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The Anecdotage of Glasgow
Max O'Rell at a Glasgow church and on Scotch religion


THE racy Frenchman who lectures and writes under the nom de plume of Max O’Rell, in his Friend Macdonald, states:

"Religion is still sterner in Scotland than in England. It is arid, like the soil of the country; angular, like the bodies of the inhabitants; thorny, like the national emblem of Scotland.

"One Sunday I went to a church in Glasgow. The preacher chose for his text the passage from St. Matthew’s Gospel, commencing with ‘No man can serve two masters,’ and ending, ‘Ye cannot serve God and Mammon.’

About three thousand worshippers, careworn and devoured by the thirst for lucre, listened unmoved to the diatribes of the worthy pastor, and were preparing, by a day of rest, for the headlong race after wealth that they were going to resume on the morrow.

"What a never-ending theme is the contempt for riches! What sermons in the desert, preached by bishops with princely pay, or poor curates who treat fortune as Master Reynard treated certain grapes that hung out of reach.

"I was never more edified than on that Sunday in Glasgow, especially when the assembly struck up—

"‘O Paradise! O Paradise!
‘Tis weary waiting here;
I long to be where Jesus is,
To feel, to see him near,

"‘O Paradise! O Paradise!
I greatly long to see
The special place my. dearest Lord,
in love prepares for me!’

"‘Ah! my dear Caledonians,’ thought I, seeing them in such a hurry, ‘ it is better to suffer, even in Glasgow, than to die!’

"‘Mieux vaut souffrir que mourir
C’est la devise des hommes.’

"By-the-bye, dear reader, how do you like the expression special place? Do I exaggerate when I tell you the Scotch expect to find places specially reserved for them in Heaven? If the Englishman has knocked down to himself the kingdom of Heaven, which he looks upon as a British possession, the Scotchman has discerned to himself all the best places therein."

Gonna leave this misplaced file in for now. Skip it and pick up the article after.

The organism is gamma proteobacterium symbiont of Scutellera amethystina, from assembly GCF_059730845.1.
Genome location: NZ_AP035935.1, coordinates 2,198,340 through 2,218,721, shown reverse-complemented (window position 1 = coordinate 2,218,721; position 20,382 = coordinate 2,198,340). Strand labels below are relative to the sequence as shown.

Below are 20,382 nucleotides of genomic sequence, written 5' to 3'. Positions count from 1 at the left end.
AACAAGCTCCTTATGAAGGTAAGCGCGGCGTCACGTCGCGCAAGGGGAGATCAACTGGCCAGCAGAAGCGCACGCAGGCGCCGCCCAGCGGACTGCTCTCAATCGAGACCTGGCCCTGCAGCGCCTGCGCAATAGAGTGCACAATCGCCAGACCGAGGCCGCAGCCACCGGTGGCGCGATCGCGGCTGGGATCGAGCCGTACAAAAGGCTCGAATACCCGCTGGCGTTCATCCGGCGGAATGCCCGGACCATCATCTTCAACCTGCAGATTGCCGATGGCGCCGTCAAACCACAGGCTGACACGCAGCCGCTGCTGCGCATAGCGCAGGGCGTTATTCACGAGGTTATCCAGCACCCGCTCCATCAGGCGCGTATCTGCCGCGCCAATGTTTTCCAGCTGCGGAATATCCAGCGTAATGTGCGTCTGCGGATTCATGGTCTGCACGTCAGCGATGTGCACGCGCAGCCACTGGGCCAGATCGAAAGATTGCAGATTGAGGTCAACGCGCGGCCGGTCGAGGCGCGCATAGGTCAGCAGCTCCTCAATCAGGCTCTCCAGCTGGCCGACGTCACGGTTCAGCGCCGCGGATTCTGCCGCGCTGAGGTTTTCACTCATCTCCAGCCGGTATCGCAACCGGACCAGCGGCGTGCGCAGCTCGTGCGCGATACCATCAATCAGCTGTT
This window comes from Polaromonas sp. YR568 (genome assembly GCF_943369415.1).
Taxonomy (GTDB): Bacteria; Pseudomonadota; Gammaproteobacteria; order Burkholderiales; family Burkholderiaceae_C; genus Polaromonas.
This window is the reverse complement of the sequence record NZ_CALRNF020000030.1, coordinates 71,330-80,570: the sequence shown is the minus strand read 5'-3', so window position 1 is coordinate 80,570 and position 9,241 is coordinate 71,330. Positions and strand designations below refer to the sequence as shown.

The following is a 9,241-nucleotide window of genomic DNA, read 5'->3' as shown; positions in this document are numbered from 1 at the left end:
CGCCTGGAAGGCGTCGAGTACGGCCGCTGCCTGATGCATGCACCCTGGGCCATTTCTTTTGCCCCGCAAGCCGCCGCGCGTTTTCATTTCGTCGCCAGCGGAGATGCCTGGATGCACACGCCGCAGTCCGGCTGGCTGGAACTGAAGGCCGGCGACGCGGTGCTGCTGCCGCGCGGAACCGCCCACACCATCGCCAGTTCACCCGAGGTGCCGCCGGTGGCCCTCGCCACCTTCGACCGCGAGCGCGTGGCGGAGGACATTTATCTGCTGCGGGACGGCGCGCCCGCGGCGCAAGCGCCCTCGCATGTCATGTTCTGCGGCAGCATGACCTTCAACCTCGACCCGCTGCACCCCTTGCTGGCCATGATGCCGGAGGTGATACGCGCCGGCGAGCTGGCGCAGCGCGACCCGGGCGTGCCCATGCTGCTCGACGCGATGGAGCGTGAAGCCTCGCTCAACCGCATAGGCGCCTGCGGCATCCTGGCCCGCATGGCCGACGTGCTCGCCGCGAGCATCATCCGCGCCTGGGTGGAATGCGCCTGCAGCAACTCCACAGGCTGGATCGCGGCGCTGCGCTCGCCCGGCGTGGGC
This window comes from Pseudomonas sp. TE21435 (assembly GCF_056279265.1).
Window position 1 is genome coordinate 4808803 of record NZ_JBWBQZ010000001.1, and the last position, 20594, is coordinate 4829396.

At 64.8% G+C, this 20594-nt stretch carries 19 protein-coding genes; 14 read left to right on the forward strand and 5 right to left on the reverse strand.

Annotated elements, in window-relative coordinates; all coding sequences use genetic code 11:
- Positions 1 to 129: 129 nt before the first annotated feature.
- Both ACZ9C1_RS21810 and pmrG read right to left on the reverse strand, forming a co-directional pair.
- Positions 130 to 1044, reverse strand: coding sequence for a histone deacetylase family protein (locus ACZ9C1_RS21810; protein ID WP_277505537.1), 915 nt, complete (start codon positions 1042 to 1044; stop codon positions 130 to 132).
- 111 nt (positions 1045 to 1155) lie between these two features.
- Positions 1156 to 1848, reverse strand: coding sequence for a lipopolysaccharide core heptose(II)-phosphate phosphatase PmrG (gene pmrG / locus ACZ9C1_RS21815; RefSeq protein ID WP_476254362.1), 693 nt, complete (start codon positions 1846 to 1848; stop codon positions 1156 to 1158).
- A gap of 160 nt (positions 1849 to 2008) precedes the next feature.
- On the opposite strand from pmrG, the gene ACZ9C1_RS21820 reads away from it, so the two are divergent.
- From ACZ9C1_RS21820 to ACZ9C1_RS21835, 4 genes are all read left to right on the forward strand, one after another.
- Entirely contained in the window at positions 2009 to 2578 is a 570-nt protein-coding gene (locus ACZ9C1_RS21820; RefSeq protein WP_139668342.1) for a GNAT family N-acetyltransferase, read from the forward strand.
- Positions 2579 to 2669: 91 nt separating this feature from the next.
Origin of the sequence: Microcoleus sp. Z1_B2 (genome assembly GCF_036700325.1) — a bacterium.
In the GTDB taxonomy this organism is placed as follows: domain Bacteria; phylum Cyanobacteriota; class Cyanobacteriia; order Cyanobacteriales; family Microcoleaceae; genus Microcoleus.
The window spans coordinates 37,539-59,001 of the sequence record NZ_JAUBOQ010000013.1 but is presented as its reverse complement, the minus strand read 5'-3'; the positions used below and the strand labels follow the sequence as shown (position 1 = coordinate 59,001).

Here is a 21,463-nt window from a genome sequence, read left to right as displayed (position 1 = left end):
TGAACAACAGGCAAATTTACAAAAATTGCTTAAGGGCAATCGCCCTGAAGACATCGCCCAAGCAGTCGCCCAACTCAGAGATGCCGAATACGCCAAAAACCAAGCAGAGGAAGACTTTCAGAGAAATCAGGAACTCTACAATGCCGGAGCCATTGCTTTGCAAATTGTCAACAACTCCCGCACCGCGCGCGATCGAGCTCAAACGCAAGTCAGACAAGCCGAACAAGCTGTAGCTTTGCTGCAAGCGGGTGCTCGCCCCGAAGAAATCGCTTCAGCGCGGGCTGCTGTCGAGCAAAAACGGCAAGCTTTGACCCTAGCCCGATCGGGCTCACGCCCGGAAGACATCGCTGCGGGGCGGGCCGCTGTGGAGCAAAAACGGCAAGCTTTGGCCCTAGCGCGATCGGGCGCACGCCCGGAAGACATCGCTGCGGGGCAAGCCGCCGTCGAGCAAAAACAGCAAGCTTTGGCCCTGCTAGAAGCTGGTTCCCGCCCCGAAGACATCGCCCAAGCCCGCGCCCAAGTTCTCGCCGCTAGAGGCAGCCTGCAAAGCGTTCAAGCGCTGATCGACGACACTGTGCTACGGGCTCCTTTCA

With reference to a similar sermon heard by him elsewhere,—the locus is of no particular importance, as it would apply equally well to almost any part of Scotland,—Max O’Rell writes :— "I had been to morning service with a Scotchman, and there again had heard a sermon on the worthlessness of riches. The minister had preached from the text, ‘And again I say unto you: it is easier for a camel to go through the eye of a needle than for a rich man to enter into the kingdom of Heaven.’

"In my innocence, or, rather, in my ignorance, I had always seen in these words of our Lord a condemnation of riches—a condemnation without appeal, and looked upon the man who sought to be rich, and did not scatter his wealth, as persons who willingly forfeited all chance of entering Heaven.

"On leaving the church, my companion and I began to talk of the sermon. The Scotch discuss a sermon on their way home from church, as we French people discuss the merits of a new play that we have just seen at the theatre. As we went along, I communicated my views to my friend. He turned on me a glance full of compassion.

It is easy to see, my dear sir,’ he said, ‘that you have been brought up in a religion that does not encourage discussion, The result is that you swallow without resistance theories which would wake our children start with indignation. If Christ’s phrase could be interpreted in your fashion, it would be neither more nor less than an absurdity. He meant to say that it was more difficult for a rich man than a poor one to be saved, but not that it was impossible.’

"‘But,’ I began, ‘it is impossible for a camel to go through the eye of a needle.’

"Here my companion’s smile became more sarcastic. I foresaw that his explanation was going to stagger me, and so it did.

"‘You seem to be in earnest," said he; ‘let me enlighten you. There existed at Jerusalem, in our Saviour’s time, a gateway called the Needle’s Eye. Although one of the principal entrances to the city, this gateway was so narrow that a camel could only get through it with difficulty (particularly if laden). So Christ meant to say—’

"‘Enough, I cried, ‘my ignorance is terrible, I never felt it as much as at this moment.’

"You see,’ he added in a rather bantering tone, ‘in Scotch churches there is no incense—but there is common-sense.’

Nothing mystic in the religion of the Scotch. The Old and New Testaments are submitted to the finest sifting. Every passage is explained. They are served up as an intellectual food. Here people do not see because they believe; they believe because they see. Faith is based upon reason.


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